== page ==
For the first time, in a significant victory for developing countries, members of the annual United Nations Climate Change Conference agreed to discuss funding for countries dealing with the impacts of climate change as part of the official agenda.
The development took place 48 hours after what COP27 president Sameh Shoukry of Egypt described to be “herculean consultations” till early morning on Sunday, to push the issue on the formal agenda.
During the meeting, the countries discussed “matters relating to funding arrangements responding to loss and damage associated with the adverse effects of climate change, including a focus on addressing loss and damage”.
In addition, the parties agreed on a timeline for the process, which stipulates that funding arrangements must be finalised no later than 2024. As a result of negotiations leading up to the UN Framework Convention on Climate Change (UNFCCC), the body has agreed to include financing for irreversible and unadaptable impacts, losses, and damage in the discussion.
The UNFCCC defines loss and damage as compensation for extreme climate change events and slow-onset events such as sea level rise and glacial retreat. As defined by the stipulated norms, adaptation occurs when ecological, social, or economic systems are adjusted to address current or anticipated climatic changes.
The imperative to discuss the funding of loss and damage has been accepted throughout the past few months leading up to COP27. Although these discussions were intended to reach a common goal, there was considerable divergence in the desired outcome.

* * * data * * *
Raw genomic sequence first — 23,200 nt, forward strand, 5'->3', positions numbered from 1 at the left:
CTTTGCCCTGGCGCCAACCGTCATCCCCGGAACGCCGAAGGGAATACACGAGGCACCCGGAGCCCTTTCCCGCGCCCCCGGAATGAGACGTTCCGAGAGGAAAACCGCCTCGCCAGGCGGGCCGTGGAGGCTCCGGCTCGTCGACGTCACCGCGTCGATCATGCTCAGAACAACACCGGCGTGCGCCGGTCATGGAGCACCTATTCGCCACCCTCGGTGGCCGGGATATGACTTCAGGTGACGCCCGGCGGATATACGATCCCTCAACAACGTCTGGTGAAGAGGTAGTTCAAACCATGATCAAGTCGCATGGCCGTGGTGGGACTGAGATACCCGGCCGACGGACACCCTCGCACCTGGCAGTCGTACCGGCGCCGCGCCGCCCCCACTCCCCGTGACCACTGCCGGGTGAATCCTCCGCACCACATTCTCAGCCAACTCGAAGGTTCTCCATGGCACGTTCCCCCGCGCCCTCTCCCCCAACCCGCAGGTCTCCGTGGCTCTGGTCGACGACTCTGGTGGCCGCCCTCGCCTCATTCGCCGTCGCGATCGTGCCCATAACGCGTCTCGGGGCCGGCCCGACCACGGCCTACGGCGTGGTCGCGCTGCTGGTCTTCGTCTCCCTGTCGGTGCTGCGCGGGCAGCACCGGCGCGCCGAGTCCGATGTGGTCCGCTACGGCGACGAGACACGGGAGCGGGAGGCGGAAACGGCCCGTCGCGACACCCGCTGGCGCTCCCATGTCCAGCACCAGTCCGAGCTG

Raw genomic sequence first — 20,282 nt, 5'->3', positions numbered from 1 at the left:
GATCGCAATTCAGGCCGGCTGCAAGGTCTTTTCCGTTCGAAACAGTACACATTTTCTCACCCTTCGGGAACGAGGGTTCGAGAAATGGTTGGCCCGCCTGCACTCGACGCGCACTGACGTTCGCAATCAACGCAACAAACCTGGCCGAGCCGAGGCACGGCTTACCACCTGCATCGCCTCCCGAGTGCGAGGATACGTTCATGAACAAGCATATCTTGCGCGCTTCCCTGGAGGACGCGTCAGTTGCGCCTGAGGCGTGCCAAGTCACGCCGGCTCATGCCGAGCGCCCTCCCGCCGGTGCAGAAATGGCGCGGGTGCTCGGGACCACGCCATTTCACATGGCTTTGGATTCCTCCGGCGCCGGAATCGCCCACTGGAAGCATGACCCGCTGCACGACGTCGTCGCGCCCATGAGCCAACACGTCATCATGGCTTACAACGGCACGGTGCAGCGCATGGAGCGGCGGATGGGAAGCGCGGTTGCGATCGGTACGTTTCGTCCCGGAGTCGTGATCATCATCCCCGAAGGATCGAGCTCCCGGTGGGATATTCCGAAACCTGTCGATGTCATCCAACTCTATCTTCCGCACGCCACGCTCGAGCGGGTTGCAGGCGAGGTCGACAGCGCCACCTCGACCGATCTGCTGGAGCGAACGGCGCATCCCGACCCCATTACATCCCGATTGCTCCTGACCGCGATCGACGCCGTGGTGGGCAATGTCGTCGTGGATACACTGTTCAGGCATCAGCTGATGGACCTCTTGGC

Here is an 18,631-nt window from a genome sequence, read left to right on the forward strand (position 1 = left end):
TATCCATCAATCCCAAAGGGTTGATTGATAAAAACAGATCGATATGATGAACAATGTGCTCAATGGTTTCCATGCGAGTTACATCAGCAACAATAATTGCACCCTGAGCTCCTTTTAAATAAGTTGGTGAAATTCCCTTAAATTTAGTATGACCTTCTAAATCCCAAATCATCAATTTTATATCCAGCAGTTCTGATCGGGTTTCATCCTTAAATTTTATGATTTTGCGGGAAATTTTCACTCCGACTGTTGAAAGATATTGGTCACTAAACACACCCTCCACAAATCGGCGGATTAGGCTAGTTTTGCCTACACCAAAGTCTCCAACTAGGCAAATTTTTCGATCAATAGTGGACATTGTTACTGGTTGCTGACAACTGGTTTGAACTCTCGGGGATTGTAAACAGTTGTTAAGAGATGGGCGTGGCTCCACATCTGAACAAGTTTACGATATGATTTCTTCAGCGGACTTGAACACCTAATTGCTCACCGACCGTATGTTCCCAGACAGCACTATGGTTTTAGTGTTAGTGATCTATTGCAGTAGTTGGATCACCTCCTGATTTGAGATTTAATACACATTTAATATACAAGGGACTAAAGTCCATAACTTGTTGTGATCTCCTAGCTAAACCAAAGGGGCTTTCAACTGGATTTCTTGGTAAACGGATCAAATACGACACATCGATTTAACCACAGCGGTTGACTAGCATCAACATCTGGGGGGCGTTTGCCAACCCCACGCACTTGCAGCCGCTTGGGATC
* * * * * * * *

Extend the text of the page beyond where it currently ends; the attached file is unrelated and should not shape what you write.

As part of the COP26 agenda in Glasgow, the G-77 and China had proposed setting up a facility. COP27 will incorporate that proposal into the official agenda as an item. In spite of accepting the need to discuss loss and damage finances, rich and industrialised countries initially opposed a dedicated funding mechanism, arguing that it was inconvenient to have a discussion with a predetermined outcome.
Despite the G-77 proposal, not all of the 130 developing countries supported the establishment of a dedicated facility. While the Alliance of Small Island States (AOSIS) emphasised the need for a UNFCCC funding facility, the Like-Minded Developing Countries, including India, China, Iran, and Bolivia called on developed countries to provide funds for damage and loss, but did not mention a dedicated fund.
The final wording of the agenda item on loss and damage finance was negotiated during the 20-hour negotiation process. The United States has informed that it will not support official discussions until there is an agreement that no liability or compensation will be sought.
As COP27 is in progress in Africa, which is experiencing severe climate impacts, the issue has gained more momentum. The year began with a rare flood that displaced lakhs of Pakistani citizens, and India, along with parts of South Asia, experienced a rare spring heatwave that killed at least 90 people, causing glacial lake outburst floods in northern Pakistan and forest fires in India – particularly in Uttarakhand and Himachal Pradesh. As a result of extreme heat, India’s wheat crop yields were reduced, resulting in a suspension of wheat exports. Meanwhile, a shortage of coal also caused power outages across the country.